As soon as the king heard this song he ran out to meet the lute player, took him by the hand and led him into the palace.

"Here," he cried, "is the boy who released me from my prison. And now, my true friend, I will indeed give you your heart's desire."

"I am sure you will not be less generous than the heathen king was, sire. I ask of you what I asked and obtained from him. But this time I don't mean to give up what I get. I want you -- yourself!"

And as she spoke she threw off her long cloak and everyone saw it was the queen.

Who can tell how happy the king was? In the joy of his heart he gave a great feast to the whole world, and the whole world came and rejoiced with him for a whole week.

I was there too, and ate and drank many good things. I shan't forget that feast as long as I live.

A Story Told by a Hindu


Once upon a time there was a Raja who had two sons, and after their father's death they divided the kingdom between them. The two brothers were inveterate gamblers and spent their time playing cards with each other. For a long time fortune was equal, but one day it turned against the elder brother, and he lost and lost until his money and his jewelry, his horses and his elephants and everything that he had, had been won by his younger brother. Then in desperation he staked his share in the kingdom, and that too he lost.

Then the younger brother sent drummers through the city to proclaim that the whole kingdom was his. The shame of this was more than the elder prince could bear, so he resolved to quit the country, and he told his wife of his intention and bade her stay behind. But his faithful wife refused to be parted from him. She vowed that he had married her not for one day nor for two, but for good and all, and that where he went, there she would go, and whatever troubles he met, she would share. So he allowed her to come with him, and the two set off to foreign parts. After some time their path led them through an extensive jungle, and after traveling through it for two days they at last lost their way completely. Their food gave out; they were faint with starvation and torn with briars.

The prince urged his wife to return, but she would not hear of it, so they pushed on, supporting life on jungle fruits. Sometimes the prince would go far ahead, for his faithful wife could only travel slowly, and then he would return and wait for her.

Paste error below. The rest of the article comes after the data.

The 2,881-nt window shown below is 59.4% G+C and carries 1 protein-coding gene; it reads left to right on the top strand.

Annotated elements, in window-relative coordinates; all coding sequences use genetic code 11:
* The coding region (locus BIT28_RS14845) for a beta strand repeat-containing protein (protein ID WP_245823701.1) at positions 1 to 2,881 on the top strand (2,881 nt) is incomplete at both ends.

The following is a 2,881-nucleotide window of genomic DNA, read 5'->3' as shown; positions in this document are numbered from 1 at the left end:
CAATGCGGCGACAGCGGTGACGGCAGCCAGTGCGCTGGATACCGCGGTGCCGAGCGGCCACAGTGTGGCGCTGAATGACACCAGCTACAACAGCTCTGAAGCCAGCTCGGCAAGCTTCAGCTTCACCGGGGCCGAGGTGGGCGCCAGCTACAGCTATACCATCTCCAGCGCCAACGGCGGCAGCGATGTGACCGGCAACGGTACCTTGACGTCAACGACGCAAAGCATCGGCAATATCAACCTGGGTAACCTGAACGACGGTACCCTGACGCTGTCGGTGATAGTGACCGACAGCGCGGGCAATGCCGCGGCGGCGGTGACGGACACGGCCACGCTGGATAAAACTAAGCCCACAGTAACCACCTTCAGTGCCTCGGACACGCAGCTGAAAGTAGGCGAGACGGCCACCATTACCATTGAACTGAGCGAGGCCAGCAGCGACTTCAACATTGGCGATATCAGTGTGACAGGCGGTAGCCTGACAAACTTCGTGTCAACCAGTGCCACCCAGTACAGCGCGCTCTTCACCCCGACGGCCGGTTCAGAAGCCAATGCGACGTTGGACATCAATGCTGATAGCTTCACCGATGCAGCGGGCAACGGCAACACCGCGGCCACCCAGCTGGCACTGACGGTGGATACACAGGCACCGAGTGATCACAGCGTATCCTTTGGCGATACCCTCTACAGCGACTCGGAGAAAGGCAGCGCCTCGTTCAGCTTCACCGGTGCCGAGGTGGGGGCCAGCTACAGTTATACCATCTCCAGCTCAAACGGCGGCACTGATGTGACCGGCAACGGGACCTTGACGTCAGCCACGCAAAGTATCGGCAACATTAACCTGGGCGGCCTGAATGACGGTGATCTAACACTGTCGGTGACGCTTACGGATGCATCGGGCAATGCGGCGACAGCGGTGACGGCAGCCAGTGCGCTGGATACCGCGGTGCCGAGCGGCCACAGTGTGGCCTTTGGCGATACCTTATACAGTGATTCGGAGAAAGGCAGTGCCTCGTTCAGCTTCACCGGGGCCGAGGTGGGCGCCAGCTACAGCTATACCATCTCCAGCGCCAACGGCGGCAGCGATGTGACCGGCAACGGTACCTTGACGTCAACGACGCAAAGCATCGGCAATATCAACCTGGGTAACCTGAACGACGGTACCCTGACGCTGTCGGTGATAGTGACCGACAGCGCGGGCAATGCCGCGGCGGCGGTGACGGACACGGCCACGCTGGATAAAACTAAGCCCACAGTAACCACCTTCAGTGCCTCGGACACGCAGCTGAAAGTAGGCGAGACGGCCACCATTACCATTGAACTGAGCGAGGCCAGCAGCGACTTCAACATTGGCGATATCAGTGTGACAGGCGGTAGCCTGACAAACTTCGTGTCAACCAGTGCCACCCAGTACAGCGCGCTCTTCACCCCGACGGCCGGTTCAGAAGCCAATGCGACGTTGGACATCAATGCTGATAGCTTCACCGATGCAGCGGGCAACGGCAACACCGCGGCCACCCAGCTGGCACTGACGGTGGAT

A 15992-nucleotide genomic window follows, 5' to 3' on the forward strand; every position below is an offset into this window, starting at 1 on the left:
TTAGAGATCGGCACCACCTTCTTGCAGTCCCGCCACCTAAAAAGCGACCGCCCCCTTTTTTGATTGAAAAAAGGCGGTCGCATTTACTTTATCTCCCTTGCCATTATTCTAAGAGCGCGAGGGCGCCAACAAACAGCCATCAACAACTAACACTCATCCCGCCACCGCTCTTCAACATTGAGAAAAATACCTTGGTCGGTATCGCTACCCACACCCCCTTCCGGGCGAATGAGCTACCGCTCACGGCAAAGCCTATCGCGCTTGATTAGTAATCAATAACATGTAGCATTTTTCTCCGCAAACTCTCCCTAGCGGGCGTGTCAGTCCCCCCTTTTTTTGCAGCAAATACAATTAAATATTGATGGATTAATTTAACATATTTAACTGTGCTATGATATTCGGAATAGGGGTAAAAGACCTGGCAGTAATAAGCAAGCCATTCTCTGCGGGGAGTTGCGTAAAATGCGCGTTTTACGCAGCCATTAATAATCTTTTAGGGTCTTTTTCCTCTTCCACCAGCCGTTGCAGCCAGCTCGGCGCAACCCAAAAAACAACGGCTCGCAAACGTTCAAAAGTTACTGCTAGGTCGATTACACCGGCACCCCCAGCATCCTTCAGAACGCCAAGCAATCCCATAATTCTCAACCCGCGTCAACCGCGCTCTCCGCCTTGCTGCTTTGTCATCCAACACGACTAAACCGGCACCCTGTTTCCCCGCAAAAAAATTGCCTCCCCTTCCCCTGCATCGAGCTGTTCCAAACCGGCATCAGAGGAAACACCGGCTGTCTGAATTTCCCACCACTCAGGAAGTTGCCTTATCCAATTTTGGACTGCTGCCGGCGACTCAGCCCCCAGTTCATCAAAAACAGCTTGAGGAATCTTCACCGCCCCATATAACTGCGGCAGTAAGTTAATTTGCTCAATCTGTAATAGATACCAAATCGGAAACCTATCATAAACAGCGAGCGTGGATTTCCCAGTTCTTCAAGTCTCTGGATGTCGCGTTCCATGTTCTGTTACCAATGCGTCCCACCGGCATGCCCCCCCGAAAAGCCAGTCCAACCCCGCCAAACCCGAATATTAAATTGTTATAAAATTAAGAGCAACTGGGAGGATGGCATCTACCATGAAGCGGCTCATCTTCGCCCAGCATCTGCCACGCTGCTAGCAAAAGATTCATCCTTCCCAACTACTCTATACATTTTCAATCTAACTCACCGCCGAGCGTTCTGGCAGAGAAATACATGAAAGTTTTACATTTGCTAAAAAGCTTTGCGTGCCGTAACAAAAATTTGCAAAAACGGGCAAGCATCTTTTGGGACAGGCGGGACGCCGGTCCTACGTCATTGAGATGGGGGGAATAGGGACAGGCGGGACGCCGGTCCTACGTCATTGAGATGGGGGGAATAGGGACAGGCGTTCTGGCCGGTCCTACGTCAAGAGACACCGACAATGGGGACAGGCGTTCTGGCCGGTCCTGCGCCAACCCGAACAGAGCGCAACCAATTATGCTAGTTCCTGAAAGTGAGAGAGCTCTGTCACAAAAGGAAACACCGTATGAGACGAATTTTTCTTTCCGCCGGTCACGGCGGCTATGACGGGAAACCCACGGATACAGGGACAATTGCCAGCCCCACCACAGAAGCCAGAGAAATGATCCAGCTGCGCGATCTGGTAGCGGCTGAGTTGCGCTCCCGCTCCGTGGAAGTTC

At last he got tired of leading her on and made up his mind to abandon her. At night they lay down at the foot of a tree, and the prince thought, "If wild animals would come and eat us, it would be the best that could happen. I cannot bear to see my wife suffer any more. Although her flesh is torn with thorns, she will not leave me. I will leave her here; may wild beasts kill both her and me, but I cannot see her die before my eyes." So thinking he got up quietly and went off as quickly as he could.

When the princess woke and found that she had been abandoned, she began to weep, and wept from dawn to noon without ceasing. At noon a being in the guise of an old woman appeared and asked her why she wept, and comforted her and promised to lead her out of the wood and told her that Chando [a sun god] had had compassion on her and would allow her to find her husband again if they both lived. So saying, the old woman led the princess from the forest and showed her the way to a great city where a Raja lived. The princess went begging her way through the city to the Raja's palace, and there they engaged her as a servant.

Now her husband had also escaped from the jungle and sought employment as a laborer, but no one would give him work for more than a day or two, and at last his search for work brought him to the city in which the princess was; and there he was engaged as a groom in the palace stables. The prince had changed his name, and he had no chance of knowing that his wife was in the palace, because she was confined to the women's apartments. So some years passed without their having news of each other.

At last one day the princess happened to go onto the roof and looking down at the stables saw and thought she recognized her husband. Then she leaned over and listened till she heard his voice, and at that she was sure that it was he, so she hastened to the Raja and begged to be allowed to meet her husband, and the Raja sent to call the syce [a servant who attends to horses] with the name which the princess had given, but no one came, for the prince would not reveal himself.

Then the princess told their story, and how her husband had gambled away his half of the kingdom. The Raja ordered anyone with such a history to come forward, as his wife was in the palace; but the prince did not reveal himself.

Then the princess said, "Let all the syces cook rice and bring me a bit of each man's cooking to taste."

They did so, and when she tasted the rice cooked by her husband, she at once said that it was his. Her husband was unable to deny it and admitted everything. Then they took him away from his work in the stables and let him live with his wife.

After a time the Raja wrote to the younger brother asking whether he would restore the half of the kingdom which he had won; and the younger brother answered that he would gladly do so, if his brother would sign an agreement never to gamble anymore. It was with this object in view and to teach him the folly of his ways that he had dispossessed him.

The elder brother gladly gave the required promise and returned to his kingdom with his faithful wife, and lived happily ever afterwards.

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Revised February 1, 2020.